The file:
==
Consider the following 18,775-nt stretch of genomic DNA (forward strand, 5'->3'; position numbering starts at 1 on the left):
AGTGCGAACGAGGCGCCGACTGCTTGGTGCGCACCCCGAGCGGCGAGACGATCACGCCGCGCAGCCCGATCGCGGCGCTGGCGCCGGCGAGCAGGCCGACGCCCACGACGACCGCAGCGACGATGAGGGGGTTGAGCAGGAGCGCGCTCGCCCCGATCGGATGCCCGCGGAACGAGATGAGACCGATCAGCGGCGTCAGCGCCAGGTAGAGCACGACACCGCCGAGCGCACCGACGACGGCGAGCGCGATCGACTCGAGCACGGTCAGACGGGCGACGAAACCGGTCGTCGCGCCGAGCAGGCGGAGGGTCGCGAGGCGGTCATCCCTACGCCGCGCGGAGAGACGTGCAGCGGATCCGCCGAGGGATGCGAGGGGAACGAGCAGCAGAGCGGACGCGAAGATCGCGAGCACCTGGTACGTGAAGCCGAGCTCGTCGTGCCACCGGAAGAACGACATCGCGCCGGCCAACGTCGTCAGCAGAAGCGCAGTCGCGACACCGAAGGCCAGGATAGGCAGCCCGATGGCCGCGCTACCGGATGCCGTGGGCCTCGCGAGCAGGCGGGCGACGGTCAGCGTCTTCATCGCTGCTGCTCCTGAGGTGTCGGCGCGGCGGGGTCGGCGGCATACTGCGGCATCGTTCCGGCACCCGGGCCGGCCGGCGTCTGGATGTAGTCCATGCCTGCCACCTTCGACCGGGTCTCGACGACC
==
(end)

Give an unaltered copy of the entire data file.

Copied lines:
Consider the following 18,775-nt stretch of genomic DNA (forward strand, 5'->3'; position numbering starts at 1 on the left):
AGTGCGAACGAGGCGCCGACTGCTTGGTGCGCACCCCGAGCGGCGAGACGATCACGCCGCGCAGCCCGATCGCGGCGCTGGCGCCGGCGAGCAGGCCGACGCCCACGACGACCGCAGCGACGATGAGGGGGTTGAGCAGGAGCGCGCTCGCCCCGATCGGATGCCCGCGGAACGAGATGAGACCGATCAGCGGCGTCAGCGCCAGGTAGAGCACGACACCGCCGAGCGCACCGACGACGGCGAGCGCGATCGACTCGAGCACGGTCAGACGGGCGACGAAACCGGTCGTCGCGCCGAGCAGGCGGAGGGTCGCGAGGCGGTCATCCCTACGCCGCGCGGAGAGACGTGCAGCGGATCCGCCGAGGGATGCGAGGGGAACGAGCAGCAGAGCGGACGCGAAGATCGCGAGCACCTGGTACGTGAAGCCGAGCTCGTCGTGCCACCGGAAGAACGACATCGCGCCGGCCAACGTCGTCAGCAGAAGCGCAGTCGCGACACCGAAGGCCAGGATAGGCAGCCCGATGGCCGCGCTACCGGATGCCGTGGGCCTCGCGAGCAGGCGGGCGACGGTCAGCGTCTTCATCGCTGCTGCTCCTGAGGTGTCGGCGCGGCGGGGTCGGCGGCATACTGCGGCATCGTTCCGGCACCCGGGCCGGCCGGCGTCTGGATGTAGTCCATGCCTGCCACCTTCGACCGGGTCTCGACGACC